Aviation: Ethiopian Airlines, South African Airlink may emerge post-pandemic winners in Africa – experts

Valentine ethiopian Freighter

Following the challenges posed by the coronavirus pandemic to the global aviation industry, experts in the sector have said Africa’s largest carrier, Ethiopian Airlines and South Africa’s Airlink are well positioned to emerge as continent’s winners from the Covid-19 pandemic.

According to theafricareport.com, the outlook for South African Airways (SAA) and Air Mauritius, meanwhile, is bleak.

No African airline will emerge from the pandemic unscathed, says Indigo Ellis, associate director at Africa Matters in London.

Passenger numbers are less than half their pre-2020 levels, and industry losses to January 2021 are estimated at more than $10.5bn. This, Ellis notes, is despite a return to relative normalcy in some domestic markets over the past three months.

Travel restrictions to the UK and the US for most arrivals from Southern Africa mean the picture is “bleak” for many carriers, with limited prospects for government bailouts, says Ellis.

Neither SAA nor Air Mauritius have enough cash to stay afloat. Ellis explains: “Governments are simply not able to offer the kind of liquidity that the aviation sector requires.” It is unlikely that some of the smaller pan-continental carriers like Kenya Airways or RwandAir will resume the volume of flights to Europe they had before, she adds.

Who will be strongest?
Airlines with diverse revenue streams are in a stronger position:
Ethiopian Airways is strengthened by the fact that it capitalised on cargo opportunities early on, says Marcel Langeslag, director of African aviation at Netherlands Airport Consultants in Johannesburg.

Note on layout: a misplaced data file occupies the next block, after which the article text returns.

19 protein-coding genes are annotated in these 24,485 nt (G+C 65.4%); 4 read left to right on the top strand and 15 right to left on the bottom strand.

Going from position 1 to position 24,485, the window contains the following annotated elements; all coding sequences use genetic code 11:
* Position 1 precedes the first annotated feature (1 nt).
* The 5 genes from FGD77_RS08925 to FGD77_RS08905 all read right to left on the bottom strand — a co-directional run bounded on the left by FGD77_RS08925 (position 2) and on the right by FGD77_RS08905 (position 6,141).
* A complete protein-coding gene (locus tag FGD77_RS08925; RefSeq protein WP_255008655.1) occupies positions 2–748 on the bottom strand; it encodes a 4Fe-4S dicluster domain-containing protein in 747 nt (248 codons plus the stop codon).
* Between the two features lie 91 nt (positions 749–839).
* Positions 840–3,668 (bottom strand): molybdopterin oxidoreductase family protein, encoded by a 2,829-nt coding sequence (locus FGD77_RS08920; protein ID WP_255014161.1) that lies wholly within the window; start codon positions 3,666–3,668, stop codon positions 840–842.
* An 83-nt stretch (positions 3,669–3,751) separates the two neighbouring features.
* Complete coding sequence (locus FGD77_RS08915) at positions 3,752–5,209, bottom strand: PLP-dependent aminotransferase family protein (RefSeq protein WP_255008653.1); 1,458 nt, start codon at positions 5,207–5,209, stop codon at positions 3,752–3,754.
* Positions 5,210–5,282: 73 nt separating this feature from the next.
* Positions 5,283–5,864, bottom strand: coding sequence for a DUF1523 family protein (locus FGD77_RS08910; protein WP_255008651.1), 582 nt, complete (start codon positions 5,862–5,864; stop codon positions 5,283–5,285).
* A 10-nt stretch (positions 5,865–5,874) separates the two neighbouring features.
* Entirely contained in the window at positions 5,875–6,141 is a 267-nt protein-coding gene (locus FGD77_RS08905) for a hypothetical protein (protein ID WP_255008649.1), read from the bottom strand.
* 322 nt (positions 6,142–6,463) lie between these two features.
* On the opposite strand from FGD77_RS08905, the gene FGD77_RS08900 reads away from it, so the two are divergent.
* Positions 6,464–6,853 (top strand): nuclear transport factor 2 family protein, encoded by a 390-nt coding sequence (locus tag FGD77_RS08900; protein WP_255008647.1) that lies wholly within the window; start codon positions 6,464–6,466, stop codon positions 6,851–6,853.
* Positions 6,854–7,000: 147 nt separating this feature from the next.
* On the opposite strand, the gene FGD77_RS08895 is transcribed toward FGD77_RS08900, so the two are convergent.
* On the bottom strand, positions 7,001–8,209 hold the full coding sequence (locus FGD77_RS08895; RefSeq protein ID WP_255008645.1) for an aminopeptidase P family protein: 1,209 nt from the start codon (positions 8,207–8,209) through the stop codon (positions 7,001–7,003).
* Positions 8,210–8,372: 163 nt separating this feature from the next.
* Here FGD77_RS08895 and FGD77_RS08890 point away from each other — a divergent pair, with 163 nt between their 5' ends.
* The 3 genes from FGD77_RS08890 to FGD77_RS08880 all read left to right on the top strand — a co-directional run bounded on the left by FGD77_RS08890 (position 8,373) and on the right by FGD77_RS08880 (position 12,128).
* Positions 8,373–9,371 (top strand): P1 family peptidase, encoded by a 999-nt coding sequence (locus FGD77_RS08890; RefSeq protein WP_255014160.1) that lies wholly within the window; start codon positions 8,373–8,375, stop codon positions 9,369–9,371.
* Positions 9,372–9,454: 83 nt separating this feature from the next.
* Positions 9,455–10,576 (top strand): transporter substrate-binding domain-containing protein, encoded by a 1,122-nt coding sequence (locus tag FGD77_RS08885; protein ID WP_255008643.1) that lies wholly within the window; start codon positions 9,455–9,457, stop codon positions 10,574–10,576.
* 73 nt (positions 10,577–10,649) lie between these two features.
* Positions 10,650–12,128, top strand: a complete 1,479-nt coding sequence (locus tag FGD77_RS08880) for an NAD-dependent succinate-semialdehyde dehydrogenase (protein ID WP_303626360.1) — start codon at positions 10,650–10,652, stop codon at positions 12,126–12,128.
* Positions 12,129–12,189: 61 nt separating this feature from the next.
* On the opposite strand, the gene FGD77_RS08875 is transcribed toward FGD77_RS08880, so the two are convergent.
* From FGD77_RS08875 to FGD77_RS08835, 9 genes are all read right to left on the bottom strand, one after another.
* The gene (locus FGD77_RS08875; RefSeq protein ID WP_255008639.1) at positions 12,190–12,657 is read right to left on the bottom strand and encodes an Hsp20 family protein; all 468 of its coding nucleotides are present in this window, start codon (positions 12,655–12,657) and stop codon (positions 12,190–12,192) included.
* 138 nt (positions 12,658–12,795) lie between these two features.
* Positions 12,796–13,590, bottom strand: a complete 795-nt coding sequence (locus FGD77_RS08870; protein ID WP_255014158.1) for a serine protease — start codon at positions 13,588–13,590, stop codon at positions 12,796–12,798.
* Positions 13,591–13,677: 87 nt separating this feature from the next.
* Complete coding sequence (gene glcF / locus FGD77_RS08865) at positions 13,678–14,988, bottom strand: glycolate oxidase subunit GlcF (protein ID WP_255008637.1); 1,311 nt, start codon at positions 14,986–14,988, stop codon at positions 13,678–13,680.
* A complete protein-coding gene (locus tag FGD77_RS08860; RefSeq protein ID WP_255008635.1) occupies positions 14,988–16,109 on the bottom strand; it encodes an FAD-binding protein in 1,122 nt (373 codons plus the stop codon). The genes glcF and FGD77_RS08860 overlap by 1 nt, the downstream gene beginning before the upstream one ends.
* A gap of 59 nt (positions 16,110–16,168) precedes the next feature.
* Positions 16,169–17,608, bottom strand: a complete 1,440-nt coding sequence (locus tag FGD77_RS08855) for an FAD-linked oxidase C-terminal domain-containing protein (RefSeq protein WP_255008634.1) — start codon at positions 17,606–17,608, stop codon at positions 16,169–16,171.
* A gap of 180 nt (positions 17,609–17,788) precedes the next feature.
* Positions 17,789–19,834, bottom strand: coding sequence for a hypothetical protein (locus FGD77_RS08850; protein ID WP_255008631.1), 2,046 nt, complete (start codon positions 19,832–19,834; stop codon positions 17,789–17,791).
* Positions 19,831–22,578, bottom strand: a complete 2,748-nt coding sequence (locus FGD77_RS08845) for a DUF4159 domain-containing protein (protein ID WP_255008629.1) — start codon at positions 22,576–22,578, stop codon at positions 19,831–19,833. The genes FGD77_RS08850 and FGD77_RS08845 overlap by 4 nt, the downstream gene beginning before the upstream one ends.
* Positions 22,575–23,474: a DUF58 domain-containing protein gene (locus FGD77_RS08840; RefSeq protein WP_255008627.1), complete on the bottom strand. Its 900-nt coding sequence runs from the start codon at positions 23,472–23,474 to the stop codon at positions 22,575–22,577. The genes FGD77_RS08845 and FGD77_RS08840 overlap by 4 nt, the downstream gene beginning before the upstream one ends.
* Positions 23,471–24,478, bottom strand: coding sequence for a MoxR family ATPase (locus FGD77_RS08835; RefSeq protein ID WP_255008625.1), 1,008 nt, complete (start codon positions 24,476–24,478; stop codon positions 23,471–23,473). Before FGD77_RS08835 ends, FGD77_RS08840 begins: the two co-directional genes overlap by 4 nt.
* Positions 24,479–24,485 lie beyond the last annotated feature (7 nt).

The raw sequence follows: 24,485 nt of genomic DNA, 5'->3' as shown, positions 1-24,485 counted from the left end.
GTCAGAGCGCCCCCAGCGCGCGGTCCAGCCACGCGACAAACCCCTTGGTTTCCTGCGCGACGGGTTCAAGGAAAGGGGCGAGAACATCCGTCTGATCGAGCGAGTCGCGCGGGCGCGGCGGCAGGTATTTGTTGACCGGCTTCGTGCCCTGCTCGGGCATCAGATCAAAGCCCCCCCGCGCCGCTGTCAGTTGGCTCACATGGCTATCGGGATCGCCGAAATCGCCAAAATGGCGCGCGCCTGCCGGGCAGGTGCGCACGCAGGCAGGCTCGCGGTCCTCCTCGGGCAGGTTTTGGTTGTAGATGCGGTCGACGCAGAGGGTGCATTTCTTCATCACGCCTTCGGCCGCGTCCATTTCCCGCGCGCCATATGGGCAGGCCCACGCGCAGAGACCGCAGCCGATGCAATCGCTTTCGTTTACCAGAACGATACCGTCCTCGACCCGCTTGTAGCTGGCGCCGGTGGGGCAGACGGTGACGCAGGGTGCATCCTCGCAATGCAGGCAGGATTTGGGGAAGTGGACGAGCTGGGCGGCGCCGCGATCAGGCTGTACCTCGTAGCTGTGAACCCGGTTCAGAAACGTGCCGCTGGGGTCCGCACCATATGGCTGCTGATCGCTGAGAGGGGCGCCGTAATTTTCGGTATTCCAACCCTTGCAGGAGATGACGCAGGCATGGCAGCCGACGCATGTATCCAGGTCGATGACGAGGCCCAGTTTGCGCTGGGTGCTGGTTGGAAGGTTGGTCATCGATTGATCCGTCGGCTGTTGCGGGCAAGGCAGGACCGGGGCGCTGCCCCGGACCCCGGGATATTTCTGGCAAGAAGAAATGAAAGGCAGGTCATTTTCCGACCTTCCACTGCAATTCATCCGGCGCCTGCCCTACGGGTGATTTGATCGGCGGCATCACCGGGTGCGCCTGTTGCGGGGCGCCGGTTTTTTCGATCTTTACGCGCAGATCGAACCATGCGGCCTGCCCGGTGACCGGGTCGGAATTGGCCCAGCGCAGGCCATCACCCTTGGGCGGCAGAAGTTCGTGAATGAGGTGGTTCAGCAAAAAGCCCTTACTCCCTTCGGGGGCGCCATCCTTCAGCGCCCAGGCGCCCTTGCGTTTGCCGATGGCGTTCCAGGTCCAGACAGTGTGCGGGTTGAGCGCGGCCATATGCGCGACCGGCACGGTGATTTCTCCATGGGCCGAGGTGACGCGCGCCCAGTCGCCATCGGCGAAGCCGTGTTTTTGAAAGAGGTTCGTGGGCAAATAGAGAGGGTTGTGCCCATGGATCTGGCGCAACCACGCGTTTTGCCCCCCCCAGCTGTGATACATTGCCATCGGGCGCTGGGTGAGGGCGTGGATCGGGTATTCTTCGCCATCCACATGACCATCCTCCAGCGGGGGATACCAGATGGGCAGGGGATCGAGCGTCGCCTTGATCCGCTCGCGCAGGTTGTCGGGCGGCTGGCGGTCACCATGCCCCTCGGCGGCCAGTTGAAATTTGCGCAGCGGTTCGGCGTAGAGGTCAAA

Ethiopian has also been able to keep a relatively high number of international connections running through its hub in Addis Ababa, he says.

Ethiopian may be content with its new partnership with smaller South African player CemAir rather than riding to the rescue of SAA, but it is still in the running for a takeover of Air Mauritius, Ellis says.

In South Africa, Langeslag argues that Airlink will perform well on the basis of its code-sharing agreements.
In January, Lufthansa and Swiss International Air Lines partnered with Airlink on domestic South African routes.

Survival by Default
One point in favour of African airlines is the distances to be covered and the lack of usable infrastructure for alternatives such as train and car, says Andrea Baroni, an aviation consultant in Switzerland. People needing to travel long distances within Africa have to go by air or water. “This fact will probably save many of the small airlines from extinction”, says Baroni.

Baroni expects flag carriers to survive, especially in Francophone African countries that still have good relationships with Paris. Letting airlines fail would open another door to increased Chinese influence, argues Baroni.

Availability of spare parts will be critical to resuming a reliable service, explains Baroni.

Some African airlines suffer from frequent groundings due to lack of spares, and Baroni hears of cases of violations of minimum requirements stipulated by aircraft manufacturers.
Ellis says that effective communication and collaboration on the harmonisation of health and safety measures will be “crucial to the sector’s long-term recovery”.

Warning from Namibia
The political dangers of letting airlines go to the wall have been demonstrated in Namibia, where protesters in February took to the streets after the liquidation of state-owned Air Namibia. The airline received an estimated N$11bn ($740m) in bailouts over two decades.

The loss of direct air routes to destinations in Africa and Europe will probably be taken up by other operators, including Airlink and Lufthansa, according to analysts at NKC African Economics.

Ellis argues that the most far-reaching impact of Covid-19 on the industry has yet to become apparent. “A shift in mindset away from airlines as public utilities will be required,” she says. “Governments must be willing to liberalise their traditionally protectionist aviation markets and lower the barriers to entry for private and foreign ownership.”

Given the likely resistance to such a shift, it is far from clear if African governments are ready to make the leap, says Ellis. Langeslag agrees that consolidation on a regional or continental level is not likely soon as the political challenges are “simply too large. Many African governments show protectionist tendencies and continue to support market-distorting national carriers.”

Bottom Line
Analysts argue that now is the ideal moment for African governments to make a virtue out of necessity and liberalise their aviation markets.

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